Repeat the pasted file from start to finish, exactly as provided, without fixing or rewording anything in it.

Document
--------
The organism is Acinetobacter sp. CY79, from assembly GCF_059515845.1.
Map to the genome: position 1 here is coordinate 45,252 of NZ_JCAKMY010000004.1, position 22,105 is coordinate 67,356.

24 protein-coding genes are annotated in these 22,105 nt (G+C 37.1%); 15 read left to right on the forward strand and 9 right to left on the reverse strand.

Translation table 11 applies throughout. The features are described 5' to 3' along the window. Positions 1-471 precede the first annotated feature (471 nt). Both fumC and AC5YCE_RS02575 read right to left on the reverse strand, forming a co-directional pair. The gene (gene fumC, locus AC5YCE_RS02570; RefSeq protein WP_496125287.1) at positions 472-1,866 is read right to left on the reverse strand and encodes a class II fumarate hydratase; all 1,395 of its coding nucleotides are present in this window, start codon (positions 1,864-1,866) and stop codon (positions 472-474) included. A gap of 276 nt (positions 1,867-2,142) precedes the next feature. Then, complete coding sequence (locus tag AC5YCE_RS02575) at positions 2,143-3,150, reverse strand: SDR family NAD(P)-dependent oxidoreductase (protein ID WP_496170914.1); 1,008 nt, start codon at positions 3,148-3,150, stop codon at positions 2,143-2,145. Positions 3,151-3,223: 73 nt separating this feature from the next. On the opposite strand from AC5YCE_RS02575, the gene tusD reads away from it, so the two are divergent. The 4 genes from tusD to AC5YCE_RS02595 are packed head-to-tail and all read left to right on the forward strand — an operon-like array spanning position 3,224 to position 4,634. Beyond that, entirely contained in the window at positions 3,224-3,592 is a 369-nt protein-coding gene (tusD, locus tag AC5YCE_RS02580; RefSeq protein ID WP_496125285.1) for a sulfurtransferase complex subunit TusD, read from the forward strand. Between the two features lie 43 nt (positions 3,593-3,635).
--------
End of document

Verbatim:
The organism is Acinetobacter sp. CY79, from assembly GCF_059515845.1.
Map to the genome: position 1 here is coordinate 45,252 of NZ_JCAKMY010000004.1, position 22,105 is coordinate 67,356.

24 protein-coding genes are annotated in these 22,105 nt (G+C 37.1%); 15 read left to right on the forward strand and 9 right to left on the reverse strand.

Translation table 11 applies throughout. The features are described 5' to 3' along the window. Positions 1-471 precede the first annotated feature (471 nt). Both fumC and AC5YCE_RS02575 read right to left on the reverse strand, forming a co-directional pair. The gene (gene fumC, locus AC5YCE_RS02570; RefSeq protein WP_496125287.1) at positions 472-1,866 is read right to left on the reverse strand and encodes a class II fumarate hydratase; all 1,395 of its coding nucleotides are present in this window, start codon (positions 1,864-1,866) and stop codon (positions 472-474) included. A gap of 276 nt (positions 1,867-2,142) precedes the next feature. Then, complete coding sequence (locus tag AC5YCE_RS02575) at positions 2,143-3,150, reverse strand: SDR family NAD(P)-dependent oxidoreductase (protein ID WP_496170914.1); 1,008 nt, start codon at positions 3,148-3,150, stop codon at positions 2,143-2,145. Positions 3,151-3,223: 73 nt separating this feature from the next. On the opposite strand from AC5YCE_RS02575, the gene tusD reads away from it, so the two are divergent. The 4 genes from tusD to AC5YCE_RS02595 are packed head-to-tail and all read left to right on the forward strand — an operon-like array spanning position 3,224 to position 4,634. Beyond that, entirely contained in the window at positions 3,224-3,592 is a 369-nt protein-coding gene (tusD, locus tag AC5YCE_RS02580; RefSeq protein ID WP_496125285.1) for a sulfurtransferase complex subunit TusD, read from the forward strand. Between the two features lie 43 nt (positions 3,593-3,635).